Dementia affects around 55 million people worldwide, according to the World Health Organization.
It is one of the major causes of disability and dependency among older people, which affects their behavior and neurological functions.
But there may be hope to stop this debilitating condition. A world-first study from the University of South Australia has revealed that there is a direct link between dementia and deficiency in vitamin D.
These are their findings:
- Low levels of vitamin D have connections with lower brain volumes and a heightened risk of dementia and stroke
- Genetic analyses provide evidence of a causal effect between vitamin D deficiency and dementia.
- In some populations, as much as 17 per cent of dementia cases might be prevented by increasing everyone’s levels of vitamin D to normal (50 nmol/L).
With support from the National Health and Medical Research Council, the genetic study involved data analysis of 294,514 participants from the UK Biobank.
The researchers examined the impact of low levels of vitamin D (25 nmol/L) and the risk of stroke and dementia. The team used Nonlinear Mendelian randomization (MR) — a method that utulizes measured variation in genes to investigate the causal effect of a modifiable exposure on disease — to test for underlying causality for neuroimaging results for both dementia and stroke.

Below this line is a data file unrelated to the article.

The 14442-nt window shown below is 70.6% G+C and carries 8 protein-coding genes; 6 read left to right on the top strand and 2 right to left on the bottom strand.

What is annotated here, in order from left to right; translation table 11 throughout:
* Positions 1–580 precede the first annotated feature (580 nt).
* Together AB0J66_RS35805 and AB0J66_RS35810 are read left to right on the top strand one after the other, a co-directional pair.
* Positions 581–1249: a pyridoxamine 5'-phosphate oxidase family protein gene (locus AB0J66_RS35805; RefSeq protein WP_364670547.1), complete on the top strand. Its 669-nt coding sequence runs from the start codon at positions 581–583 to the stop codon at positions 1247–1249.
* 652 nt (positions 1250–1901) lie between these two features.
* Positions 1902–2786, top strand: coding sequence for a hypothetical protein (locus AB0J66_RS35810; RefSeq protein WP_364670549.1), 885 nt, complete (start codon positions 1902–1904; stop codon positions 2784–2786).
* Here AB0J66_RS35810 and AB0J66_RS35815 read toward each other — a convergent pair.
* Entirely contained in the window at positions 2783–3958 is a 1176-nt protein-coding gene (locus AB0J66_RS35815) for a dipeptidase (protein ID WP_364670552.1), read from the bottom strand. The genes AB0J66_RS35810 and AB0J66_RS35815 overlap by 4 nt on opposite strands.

Senior investigator and Director of UniSA’s Australian Centre for Precision Health Professor Elina Hyppönen stated that the results are vital for the prevention of dementia and appreciating the need to eliminate vitamin D deficiency.
“Vitamin D is a hormone precursor that is increasingly recognised for widespread effects, including on brain health, but until now it has been very difficult to examine what would happen if we were able to prevent vitamin D deficiency,” said Professor Hyppönen. “Our study is the first to examine the effect of very low levels of vitamin D on the risks of dementia and stroke, using robust genetic analyses among a large population.”
“In some contexts, where vitamin D deficiency is relatively common, our findings have important implications for dementia risks. Indeed, in this UK population we observed that up to 17 per cent of dementia cases might have been avoided by boosting vitamin D levels to be within a normal range,” added Professor Hyppönen.
Professor Hyppönen further recommended that for anybody who may not be getting adequate vitamin D from sunlight, a change of diet may not be sufficient and supplementation of this vitamin may be necessary.Whizzco